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Avoid writing to output files when no changes #6550

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g3offrey
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@g3offrey g3offrey commented Dec 15, 2021

Hello,

First of all thank you for creating Tailwind. I am a big fan of this project 馃槃
I am also a fan of the Remix project.

I wanted to use Remix in addition of Tailwind, but I encountered an issue.
Indeed the Tailwind CLI writes the result of the CSS processing to the configured output file even if the file already contains this same output (if we change TSX for example). This cause a double rebuild Remix side (one useless for the unmodified CSS file and one for the TSX change).
I simply did a comparison before writing to the output file and this fix the issue.

However I think I can still improve this PR, as the Tailwind CLI still output "Rebuilding ..." even if it is not really writing any output.
What do you think ? 馃槄

If you want to try this easily I created a reproduction repository here. Simply modify "Change me" in app/routes/index.tsx and you'll see that Tailwind rewrite the css file.

Thank you per advance.

@g3offrey g3offrey changed the title fix(cli): avoid write same output when no changes Avoid writing to output files when no changes Dec 15, 2021
@kentcdodds
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I'm case it's helpful, here's the remix issue about this: remix-run/remix#714

And here's how I solved this for postcss-cli: postcss/postcss-cli#417

@RobinMalfait RobinMalfait self-assigned this Jan 4, 2022
This function will check a cache, it will only write the file if:
- The modified timestamps changed since last time we wrote something.
  This is useful to know if something changed by another tool or
  manually without diffing the full file.
- The contents changed.
@RobinMalfait
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Hey! Thank you for your PR!
Much appreciated! 馃檹

I think this PR is looking good, I was a bit afraid about that single variable to keep track, but since this is the CLI this is fine. In a non-CLI environment we can't just keep track of this because then we would need to take multiple processes into account and update the internal context and yada yada yada.

The downside is that if you change the CSS file while the watcher is running, then we don't "recover" from this change. In that case the solution that @kentcdodds provided to the postcss-cli is better. However, I don't think we want the overhead of reading the target css every time we make a change.

Regarding the Rebuilding... message, we are technically still rebuilding so there is still time spent doing that. I think it is fine to keep that as is.


I'll make a few small changes that will recover from changes by an external project while the CLI is watching, without reading the full file and comparing it.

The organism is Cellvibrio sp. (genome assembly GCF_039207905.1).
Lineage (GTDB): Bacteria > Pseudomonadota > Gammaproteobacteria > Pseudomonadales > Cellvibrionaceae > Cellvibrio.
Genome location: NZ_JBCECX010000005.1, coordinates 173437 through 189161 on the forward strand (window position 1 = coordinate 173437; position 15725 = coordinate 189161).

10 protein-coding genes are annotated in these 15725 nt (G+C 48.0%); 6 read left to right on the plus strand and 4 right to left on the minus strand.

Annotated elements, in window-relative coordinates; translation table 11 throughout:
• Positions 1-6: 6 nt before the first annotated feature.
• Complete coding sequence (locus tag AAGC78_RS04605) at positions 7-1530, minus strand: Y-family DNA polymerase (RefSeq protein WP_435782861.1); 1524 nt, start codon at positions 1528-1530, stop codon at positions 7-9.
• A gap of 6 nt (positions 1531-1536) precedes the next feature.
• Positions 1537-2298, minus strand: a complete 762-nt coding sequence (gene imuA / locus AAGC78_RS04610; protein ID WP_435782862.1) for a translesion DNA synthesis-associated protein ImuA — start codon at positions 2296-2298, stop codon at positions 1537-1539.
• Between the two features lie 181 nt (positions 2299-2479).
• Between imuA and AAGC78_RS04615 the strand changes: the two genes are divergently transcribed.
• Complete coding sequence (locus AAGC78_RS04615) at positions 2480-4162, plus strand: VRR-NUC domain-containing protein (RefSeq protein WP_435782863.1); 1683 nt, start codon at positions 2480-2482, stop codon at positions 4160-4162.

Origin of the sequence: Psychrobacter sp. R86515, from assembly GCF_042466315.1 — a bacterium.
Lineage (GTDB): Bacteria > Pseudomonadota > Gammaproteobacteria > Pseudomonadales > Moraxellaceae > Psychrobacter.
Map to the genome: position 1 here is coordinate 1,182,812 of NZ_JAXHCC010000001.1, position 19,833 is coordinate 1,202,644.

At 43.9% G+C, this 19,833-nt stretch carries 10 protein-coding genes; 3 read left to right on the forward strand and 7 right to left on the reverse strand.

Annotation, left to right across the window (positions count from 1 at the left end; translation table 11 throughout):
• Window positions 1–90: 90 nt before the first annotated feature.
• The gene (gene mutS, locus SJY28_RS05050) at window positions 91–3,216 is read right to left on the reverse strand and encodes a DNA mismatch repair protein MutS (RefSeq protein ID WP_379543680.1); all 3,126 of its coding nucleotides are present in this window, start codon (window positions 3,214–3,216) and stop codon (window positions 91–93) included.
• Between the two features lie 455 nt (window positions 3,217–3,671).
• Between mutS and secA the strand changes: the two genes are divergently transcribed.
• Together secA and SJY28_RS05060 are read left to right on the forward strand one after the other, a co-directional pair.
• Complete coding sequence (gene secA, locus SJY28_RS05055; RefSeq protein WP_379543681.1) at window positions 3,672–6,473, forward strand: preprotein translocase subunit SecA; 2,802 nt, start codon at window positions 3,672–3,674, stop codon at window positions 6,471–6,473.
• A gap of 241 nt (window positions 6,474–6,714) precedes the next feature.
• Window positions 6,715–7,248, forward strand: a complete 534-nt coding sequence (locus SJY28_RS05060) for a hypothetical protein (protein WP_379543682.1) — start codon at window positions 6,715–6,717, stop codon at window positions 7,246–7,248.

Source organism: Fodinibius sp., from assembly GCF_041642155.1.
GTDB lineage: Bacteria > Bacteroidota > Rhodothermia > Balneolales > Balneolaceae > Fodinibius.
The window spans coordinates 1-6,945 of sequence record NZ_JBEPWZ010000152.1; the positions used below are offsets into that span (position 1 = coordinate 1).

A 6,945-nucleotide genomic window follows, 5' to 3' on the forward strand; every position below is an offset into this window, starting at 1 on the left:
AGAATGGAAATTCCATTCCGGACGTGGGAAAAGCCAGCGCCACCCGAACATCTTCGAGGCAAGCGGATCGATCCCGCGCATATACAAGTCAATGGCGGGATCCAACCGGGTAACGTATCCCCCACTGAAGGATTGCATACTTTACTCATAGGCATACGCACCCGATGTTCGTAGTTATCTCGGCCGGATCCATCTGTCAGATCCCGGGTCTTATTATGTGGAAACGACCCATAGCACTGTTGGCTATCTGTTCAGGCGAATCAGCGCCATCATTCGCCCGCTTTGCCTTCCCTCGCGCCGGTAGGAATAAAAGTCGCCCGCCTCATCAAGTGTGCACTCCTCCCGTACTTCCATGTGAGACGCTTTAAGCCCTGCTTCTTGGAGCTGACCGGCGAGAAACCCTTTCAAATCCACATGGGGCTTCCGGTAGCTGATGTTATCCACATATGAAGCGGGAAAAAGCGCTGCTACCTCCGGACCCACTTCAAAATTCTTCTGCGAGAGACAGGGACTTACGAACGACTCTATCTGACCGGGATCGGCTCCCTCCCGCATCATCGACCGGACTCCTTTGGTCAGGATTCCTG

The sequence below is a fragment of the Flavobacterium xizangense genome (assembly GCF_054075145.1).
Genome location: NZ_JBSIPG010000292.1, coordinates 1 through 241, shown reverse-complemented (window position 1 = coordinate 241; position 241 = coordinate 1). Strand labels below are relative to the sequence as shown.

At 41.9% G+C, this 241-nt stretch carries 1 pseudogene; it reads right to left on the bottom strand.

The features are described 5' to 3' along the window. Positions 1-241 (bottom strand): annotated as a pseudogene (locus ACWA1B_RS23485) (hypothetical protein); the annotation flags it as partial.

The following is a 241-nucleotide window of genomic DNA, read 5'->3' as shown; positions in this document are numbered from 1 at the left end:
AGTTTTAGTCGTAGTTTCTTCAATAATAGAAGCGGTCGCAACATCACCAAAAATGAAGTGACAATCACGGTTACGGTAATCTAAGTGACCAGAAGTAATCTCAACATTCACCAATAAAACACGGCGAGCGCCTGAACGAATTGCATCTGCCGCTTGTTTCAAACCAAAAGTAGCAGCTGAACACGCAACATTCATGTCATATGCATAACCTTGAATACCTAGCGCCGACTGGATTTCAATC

@kentcdodds
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Notice in my testing that reading even many very large files won't be a performance problem at all (we're talking less than a few milliseconds). I think that's the best solution with basically no downside.

@RobinMalfait
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It's fast, and honestly probably neglectable, but apart from reading the file, you also have to compare the files.

鉂 hyperfine 'node a.js' 'node b.js' --warmup 15
Benchmark 1: node a.js
  Time (mean 卤 蟽):      38.5 ms 卤   1.3 ms    [User: 30.1 ms, System: 8.1 ms]
  Range (min 鈥 max):    37.0 ms 鈥  45.3 ms    71 runs

Benchmark 2: node b.js
  Time (mean 卤 蟽):      25.6 ms 卤   1.1 ms    [User: 20.6 ms, System: 3.7 ms]
  Range (min 鈥 max):    24.4 ms 鈥  30.3 ms    106 runs

Summary
  'node b.js' ran
    1.50 卤 0.08 times faster than 'node a.js'

Where a.js is defined as:

let fs = require("fs");

async function compare() {
  let [a, b] = await Promise.all([
    fs.promises.readFile("./file.a.css", "utf8"),
    fs.promises.readFile("./file.b.css", "utf8"),
  ]);

  return a === b;
}

async function run() {
  for (let _ of Array(100)) {
    await compare();
  }
}

run();

And b.js is defined as:

let fs = require("fs");

async function compare() {
  let [a, b] = await Promise.all([
    fs.promises.stat("./file.a.css", "utf8"),
    fs.promises.stat("./file.b.css", "utf8"),
  ]);

  return a.mtimeMs === b.mtimeMs;
}

async function run() {
  for (let _ of Array(100)) {
    await compare();
  }
}

run();

Both file.a.css and file.b.css are the same file, and both are 92K in file size. Generated using the following tailwind.config.js file:

module.exports = {
  content: [],
  safelist: [{
    pattern: /bg-/g,
    variants: ['hover', 'focus']
  }],
  theme: {
    extend: {},
  },
  plugins: [],
}

@kentcdodds
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Those results look pretty negligible to me 馃し鈥嶁檪锔

Turns out that reading files and comparing them is fairly fast and there
is no huge benefit over only using the Stats of the file and keeping
track of that information.

Thanks @kentcdodds!
@RobinMalfait RobinMalfait merged commit 0bcd628 into tailwindlabs:master Jan 4, 2022
@kentcdodds
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Super! Thank you for working on this!

@g3offrey
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g3offrey commented Jan 4, 2022

Thanks a lot @RobinMalfait and @kentcdodds for iterating on my pull request and explaining the proposals 馃榿
The merged solution is neat 馃憣

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3 participants